Nevertheless, it is a good idea to follow the recommendations of the Centers for Disease Control and Prevention regarding flu shots. If more people are protected against human influenza, there will be less opportunity for the avian influenza virus to infect someone with human flu and develop the capacity to spread easily from person to person.

The antiviral drug Tamiflu (Roche) is the most effective treatment for avian influenza in human beings. However, it must be administered within 40 hours of the onset of clinical signs to be effective, and supplies of this drug are limited.

Can other animals get this strain of avian influenza?
Yes, reports indicate that in addition to affecting chickens, ducks, swine, and human beings this strain may affect domestic cats, tigers, leopards, ferrets, eagles and falcons. Work is under way to determine the extent to which other wildlife and domestic species may be infected. It is believed that all birds can transmit avian influenza to some extent. Therefore, the U.S. restricts importation of all birds (Class Aves) and feathers from countries affected by the outbreak of avian influenza. This should prevent the disease from being introduced into the U.S. by exotic bird species or pet birds.

Is it safe to eat poultry and eggs?
There have been no reported human cases of avian influenza associated with the preparation or consumption poultry meat or eggs.

In countries where the outbreak is currently ongoing, the chickens affected have been from small backyard flocks and communities in which free-range chickens and ducks co-mingle. Avian influenza has not been reported in large-scale commercial poultry operations. Backyard and free-range poultry are more likely to come into contact with wildlife carriers and their droppings, so they are at increased risk for being exposed to avian influenza virus.

In areas where the outbreak is ongoing, people should avoid contact with sick and dying birds and use proper hygiene when handling live poultry and preparing them for consumption. The virus is inactivated by heat, so adequate cooking of the meat and poultry will further prevent transmission of the disease to people.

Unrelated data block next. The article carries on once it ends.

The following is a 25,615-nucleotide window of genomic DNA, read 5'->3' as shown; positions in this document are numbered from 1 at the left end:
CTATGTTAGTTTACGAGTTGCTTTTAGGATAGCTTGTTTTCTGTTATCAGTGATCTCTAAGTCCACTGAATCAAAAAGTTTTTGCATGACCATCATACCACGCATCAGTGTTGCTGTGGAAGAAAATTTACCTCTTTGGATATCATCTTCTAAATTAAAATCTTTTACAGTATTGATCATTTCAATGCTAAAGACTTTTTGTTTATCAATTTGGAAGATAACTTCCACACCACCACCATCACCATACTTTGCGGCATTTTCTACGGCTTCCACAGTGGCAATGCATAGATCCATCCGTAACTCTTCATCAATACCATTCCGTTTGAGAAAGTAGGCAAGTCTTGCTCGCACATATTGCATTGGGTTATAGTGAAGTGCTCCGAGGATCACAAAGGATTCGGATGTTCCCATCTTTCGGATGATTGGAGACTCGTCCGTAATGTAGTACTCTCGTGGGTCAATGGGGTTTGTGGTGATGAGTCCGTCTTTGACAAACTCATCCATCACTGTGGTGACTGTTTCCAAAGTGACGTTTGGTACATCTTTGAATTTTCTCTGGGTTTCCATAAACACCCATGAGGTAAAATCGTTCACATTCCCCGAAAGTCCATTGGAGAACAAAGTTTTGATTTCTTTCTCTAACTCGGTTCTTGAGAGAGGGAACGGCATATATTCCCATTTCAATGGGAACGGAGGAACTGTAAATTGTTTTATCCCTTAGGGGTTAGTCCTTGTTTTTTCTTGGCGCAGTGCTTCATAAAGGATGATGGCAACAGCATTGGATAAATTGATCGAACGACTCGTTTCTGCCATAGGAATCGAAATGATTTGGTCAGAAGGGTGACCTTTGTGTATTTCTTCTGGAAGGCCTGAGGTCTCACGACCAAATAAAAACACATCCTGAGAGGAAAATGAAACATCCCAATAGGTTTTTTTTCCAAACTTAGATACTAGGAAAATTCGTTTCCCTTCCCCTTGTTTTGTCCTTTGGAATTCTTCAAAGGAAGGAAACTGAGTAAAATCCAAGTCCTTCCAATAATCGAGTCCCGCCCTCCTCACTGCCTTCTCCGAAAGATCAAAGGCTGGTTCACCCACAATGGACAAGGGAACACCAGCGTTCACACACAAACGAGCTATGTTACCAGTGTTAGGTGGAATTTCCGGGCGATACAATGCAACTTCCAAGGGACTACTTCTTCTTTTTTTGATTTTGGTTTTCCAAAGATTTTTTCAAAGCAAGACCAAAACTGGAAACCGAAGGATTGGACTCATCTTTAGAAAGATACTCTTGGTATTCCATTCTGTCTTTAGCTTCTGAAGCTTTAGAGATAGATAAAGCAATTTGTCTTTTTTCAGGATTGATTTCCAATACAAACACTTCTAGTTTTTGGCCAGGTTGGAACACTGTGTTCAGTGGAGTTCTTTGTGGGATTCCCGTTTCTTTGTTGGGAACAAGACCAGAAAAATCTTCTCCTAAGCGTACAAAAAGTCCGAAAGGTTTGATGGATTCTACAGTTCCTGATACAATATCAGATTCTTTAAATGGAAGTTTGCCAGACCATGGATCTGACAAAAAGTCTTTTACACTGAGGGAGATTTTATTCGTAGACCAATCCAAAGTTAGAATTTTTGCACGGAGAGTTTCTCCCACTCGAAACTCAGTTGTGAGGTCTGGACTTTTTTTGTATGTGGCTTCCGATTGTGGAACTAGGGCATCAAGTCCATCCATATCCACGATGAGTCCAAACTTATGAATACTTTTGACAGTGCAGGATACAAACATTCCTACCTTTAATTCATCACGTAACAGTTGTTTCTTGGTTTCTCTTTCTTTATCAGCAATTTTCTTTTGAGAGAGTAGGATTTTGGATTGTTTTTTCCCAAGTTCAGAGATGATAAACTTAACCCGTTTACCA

What is the United States doing to prevent avian influenza in commercial poultry populations?
To date the United States does not have H5N1 avian influenza, and it does not import poultry from the affected countries. In addition, several safeguards are in place in the United States to protect the health of chickens on farms and to ensure the quality of poultry and eggs purchased by consumers. In modern commercial poultry and egg production systems, birds are housed indoors in climate-controlled buildings to prevent contact with wildlife that may spread diseases that the chickens are susceptible to, including avian influenza.

There is ongoing surveillance of flocks to test birds that show signs of respiratory disease or unexpected mortality. If a flock is suspected of having avian influenza, the farm is placed under quarantine until the diagnosis is confirmed. If the diagnosis is confirmed, restrictions are placed on the movements of birds, equipment, and personnel to and from the facility and the flock will be de-populated on-site. Birds from infected farms are not sent for processing or sold for consumption. An investigation is conducted to determine the source of the virus, and any flocks thought to be at risk of contamination are also placed under quarantine and may be de-populated as a preventive measure. Farms in areas where an outbreak is ongoing do not receive new chickens until the area is determined to be free of disease.

So, the risk of H5N1 avian influenza moving from backyard flocks in Asia to commercial flocks in the United States is probably low. If an outbreak in birds in the United States does occur, the risk of American consumers being exposed to the virus from handling or consuming poultry meat or eggs is remote.


References and for more information:
http://www.who.int/csr/disease/avian_influenza/en/
http://www.nationalchickencouncil.com/files/QandAonAI.pdf
http://www.who.int/mediacentre/factsheets/avian_influenza/en/print.html
http://www.cdc.gov/flu/avian/
http://www.fao.org/ag/againfo/subjects/en/health/diseases-cards/special_avian.html
http://www.nwhc.usgs.gov/pub_metadata/field_manual/field_manual.html
http://www.news.cornell.edu/stories/Oct05/Avian_Torres.kr.html